The widespread damages caused by volatile weather that seems to be the norm nowadays are clearly documented in media of all types. What’s not always as clear, however, is the extent to which the damages actually destroy a property or part of it — or harm its appearance more than its function.
While traditionally, most property owners have expected reimbursement from their insurance company in either case, that could be changing as insurance carriers seek ways to limit or modify their exposure — claiming that the effects of these widespread losses are wreaking havoc with their loss ratios.
The matter is still unfolding and its resolution will have significant consequences for policyholders and insurers alike.
In our two companion articles, veteran claims professional and respected author Robert J. Prahl, CPCU, offers the latest insight into this emerging issue.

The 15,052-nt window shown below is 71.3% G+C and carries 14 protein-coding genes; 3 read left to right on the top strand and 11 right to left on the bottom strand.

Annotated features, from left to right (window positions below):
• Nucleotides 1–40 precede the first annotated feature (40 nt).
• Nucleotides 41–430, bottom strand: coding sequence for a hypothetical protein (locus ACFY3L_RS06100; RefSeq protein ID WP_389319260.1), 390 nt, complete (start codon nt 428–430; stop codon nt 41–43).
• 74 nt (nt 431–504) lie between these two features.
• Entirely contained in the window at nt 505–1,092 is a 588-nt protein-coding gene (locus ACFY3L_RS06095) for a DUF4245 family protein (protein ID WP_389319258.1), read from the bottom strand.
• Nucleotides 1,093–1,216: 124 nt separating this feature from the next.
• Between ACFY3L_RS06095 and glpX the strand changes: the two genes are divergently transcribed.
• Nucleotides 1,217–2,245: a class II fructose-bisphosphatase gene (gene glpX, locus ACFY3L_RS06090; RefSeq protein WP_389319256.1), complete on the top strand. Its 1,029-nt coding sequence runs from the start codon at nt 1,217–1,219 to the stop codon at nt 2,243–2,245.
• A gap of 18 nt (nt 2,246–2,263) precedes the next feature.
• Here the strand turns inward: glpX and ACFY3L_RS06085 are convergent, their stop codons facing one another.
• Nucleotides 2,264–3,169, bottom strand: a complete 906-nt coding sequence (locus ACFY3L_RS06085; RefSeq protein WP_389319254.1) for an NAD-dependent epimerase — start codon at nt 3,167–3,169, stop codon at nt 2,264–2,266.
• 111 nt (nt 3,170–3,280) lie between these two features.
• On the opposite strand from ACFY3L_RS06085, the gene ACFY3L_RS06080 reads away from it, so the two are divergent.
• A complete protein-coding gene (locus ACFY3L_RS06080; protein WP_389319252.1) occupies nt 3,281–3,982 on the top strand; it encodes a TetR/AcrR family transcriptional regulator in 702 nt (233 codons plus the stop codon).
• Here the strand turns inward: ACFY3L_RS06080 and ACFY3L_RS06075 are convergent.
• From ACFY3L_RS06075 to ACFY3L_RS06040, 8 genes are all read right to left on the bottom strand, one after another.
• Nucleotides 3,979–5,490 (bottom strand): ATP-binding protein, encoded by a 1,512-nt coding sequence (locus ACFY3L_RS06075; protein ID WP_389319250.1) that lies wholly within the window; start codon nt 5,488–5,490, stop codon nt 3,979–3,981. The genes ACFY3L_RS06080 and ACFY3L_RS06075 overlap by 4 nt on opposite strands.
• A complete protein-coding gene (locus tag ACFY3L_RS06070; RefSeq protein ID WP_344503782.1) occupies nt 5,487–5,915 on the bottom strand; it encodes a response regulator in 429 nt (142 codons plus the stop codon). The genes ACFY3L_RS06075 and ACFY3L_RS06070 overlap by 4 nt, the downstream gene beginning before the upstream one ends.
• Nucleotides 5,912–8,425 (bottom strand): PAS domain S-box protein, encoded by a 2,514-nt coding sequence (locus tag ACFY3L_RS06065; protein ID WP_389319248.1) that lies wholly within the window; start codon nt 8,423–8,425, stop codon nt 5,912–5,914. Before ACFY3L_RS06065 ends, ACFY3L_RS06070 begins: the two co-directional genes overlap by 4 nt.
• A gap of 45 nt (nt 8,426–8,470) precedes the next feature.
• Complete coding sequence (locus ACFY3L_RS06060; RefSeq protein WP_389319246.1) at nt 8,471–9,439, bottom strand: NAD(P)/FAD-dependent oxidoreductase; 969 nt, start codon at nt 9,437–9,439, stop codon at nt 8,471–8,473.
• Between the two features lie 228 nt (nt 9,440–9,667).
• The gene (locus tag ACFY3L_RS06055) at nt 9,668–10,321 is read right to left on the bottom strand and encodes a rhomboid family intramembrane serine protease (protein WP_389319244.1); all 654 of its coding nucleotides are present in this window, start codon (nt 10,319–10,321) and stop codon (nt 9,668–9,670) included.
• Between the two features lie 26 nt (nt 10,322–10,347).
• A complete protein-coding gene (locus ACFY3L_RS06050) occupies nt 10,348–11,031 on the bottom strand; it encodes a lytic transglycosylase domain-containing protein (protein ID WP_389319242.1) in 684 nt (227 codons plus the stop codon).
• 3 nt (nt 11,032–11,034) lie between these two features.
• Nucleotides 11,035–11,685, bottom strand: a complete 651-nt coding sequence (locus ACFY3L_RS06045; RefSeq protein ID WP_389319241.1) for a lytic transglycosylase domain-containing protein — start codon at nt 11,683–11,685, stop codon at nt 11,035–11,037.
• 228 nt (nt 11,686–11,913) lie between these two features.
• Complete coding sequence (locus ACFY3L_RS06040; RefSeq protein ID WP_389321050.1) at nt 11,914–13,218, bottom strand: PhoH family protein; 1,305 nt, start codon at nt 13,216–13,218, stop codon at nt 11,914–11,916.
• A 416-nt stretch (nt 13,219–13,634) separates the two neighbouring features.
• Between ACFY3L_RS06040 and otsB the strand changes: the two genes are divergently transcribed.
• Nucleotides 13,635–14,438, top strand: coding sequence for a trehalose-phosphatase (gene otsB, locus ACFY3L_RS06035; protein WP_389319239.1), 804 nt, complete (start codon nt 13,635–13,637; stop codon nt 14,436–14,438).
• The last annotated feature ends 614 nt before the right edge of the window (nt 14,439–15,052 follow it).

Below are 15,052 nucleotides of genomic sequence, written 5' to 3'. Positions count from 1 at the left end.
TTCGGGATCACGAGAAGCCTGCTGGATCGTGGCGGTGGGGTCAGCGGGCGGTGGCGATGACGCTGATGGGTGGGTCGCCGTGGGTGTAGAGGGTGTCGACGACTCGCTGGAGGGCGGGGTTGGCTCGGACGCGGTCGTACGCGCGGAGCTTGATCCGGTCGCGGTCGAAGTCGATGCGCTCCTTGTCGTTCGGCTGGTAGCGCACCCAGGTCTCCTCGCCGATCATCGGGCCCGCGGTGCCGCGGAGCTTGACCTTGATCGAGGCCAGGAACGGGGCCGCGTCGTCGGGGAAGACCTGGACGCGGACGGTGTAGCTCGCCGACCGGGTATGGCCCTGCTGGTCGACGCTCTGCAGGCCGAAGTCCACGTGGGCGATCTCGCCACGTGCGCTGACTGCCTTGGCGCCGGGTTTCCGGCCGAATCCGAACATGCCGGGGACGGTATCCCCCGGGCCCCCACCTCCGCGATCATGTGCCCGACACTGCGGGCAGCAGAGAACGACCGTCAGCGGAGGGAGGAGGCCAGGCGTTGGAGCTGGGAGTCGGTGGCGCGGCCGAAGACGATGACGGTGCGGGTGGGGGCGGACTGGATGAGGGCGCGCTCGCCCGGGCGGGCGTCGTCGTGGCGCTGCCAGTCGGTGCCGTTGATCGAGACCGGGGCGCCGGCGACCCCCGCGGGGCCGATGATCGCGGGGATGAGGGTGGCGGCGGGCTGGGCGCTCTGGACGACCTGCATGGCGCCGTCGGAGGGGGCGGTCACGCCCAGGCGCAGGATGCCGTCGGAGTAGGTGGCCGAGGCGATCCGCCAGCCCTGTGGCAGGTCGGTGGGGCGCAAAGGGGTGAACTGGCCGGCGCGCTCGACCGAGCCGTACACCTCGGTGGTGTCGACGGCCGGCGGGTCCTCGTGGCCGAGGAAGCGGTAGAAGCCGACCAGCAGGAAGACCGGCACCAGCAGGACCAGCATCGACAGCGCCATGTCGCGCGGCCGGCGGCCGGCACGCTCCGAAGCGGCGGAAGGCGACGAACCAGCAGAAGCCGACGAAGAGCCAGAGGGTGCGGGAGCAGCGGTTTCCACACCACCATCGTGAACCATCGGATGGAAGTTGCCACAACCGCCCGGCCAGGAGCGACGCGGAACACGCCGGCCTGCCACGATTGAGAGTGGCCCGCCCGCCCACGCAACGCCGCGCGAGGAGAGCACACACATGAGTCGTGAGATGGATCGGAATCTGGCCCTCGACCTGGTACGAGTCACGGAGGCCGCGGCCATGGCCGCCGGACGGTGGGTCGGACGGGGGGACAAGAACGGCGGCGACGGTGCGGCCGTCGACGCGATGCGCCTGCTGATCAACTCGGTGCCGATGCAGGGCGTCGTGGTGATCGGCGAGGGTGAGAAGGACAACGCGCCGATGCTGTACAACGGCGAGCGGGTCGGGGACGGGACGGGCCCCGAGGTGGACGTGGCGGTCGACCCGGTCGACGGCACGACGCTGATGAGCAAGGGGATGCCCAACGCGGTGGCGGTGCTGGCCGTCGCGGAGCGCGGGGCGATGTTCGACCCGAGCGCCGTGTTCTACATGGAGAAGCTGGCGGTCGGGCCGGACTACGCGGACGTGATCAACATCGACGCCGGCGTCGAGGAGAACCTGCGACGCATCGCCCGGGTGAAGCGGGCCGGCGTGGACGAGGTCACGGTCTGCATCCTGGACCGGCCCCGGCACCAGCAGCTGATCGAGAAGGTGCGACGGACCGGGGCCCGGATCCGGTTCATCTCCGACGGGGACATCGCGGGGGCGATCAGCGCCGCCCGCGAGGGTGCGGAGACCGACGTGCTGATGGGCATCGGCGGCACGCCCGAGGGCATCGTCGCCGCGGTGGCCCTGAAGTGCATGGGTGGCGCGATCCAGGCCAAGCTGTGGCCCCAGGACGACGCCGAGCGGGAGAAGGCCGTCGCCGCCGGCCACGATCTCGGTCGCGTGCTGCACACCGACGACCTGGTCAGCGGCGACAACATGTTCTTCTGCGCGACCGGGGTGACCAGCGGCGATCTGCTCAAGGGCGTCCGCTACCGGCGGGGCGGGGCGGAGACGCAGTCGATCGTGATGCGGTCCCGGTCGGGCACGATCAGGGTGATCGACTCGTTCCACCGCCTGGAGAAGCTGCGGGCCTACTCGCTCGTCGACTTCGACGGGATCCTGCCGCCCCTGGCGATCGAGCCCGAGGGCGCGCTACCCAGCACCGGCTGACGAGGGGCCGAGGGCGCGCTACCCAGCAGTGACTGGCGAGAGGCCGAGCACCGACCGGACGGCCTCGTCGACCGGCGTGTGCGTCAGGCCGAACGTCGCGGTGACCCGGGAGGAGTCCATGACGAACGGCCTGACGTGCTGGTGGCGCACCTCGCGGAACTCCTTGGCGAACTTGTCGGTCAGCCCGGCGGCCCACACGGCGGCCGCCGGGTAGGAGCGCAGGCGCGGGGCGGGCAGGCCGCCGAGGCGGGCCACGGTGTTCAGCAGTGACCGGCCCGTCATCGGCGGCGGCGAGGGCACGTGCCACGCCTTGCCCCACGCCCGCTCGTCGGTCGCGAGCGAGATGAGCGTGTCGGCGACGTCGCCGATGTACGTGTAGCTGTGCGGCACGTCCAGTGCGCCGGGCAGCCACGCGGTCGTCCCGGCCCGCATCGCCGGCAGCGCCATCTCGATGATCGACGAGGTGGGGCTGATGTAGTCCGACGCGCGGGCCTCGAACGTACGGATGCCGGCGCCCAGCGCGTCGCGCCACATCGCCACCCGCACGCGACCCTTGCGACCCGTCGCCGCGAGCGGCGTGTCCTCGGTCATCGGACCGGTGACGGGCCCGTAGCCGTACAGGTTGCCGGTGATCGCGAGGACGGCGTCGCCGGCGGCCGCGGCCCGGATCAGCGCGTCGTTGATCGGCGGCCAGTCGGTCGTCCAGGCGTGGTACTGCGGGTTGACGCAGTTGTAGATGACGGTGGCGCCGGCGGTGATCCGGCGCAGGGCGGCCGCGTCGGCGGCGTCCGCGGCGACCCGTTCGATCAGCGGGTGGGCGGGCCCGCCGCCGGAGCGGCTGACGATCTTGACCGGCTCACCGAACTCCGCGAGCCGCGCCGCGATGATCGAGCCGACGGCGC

Sheila E. Salvatore Editor
Recently introduced property endorsements have created spirited controversy among agents, adjusters and insurers. The endorsements concern roof damage, where claim frequency and severity are on the rise, due in large part to volatile weather conditions across the country. In essence, coverage for solely cosmetic damage from wind and hail in homeowner and commercial properties may be eliminated if insurers choose to use these endorsements. In addition, there is an option to provide coverage for roof damage on an actual cash value (ACV) basis, rather than on a replacement cost basis.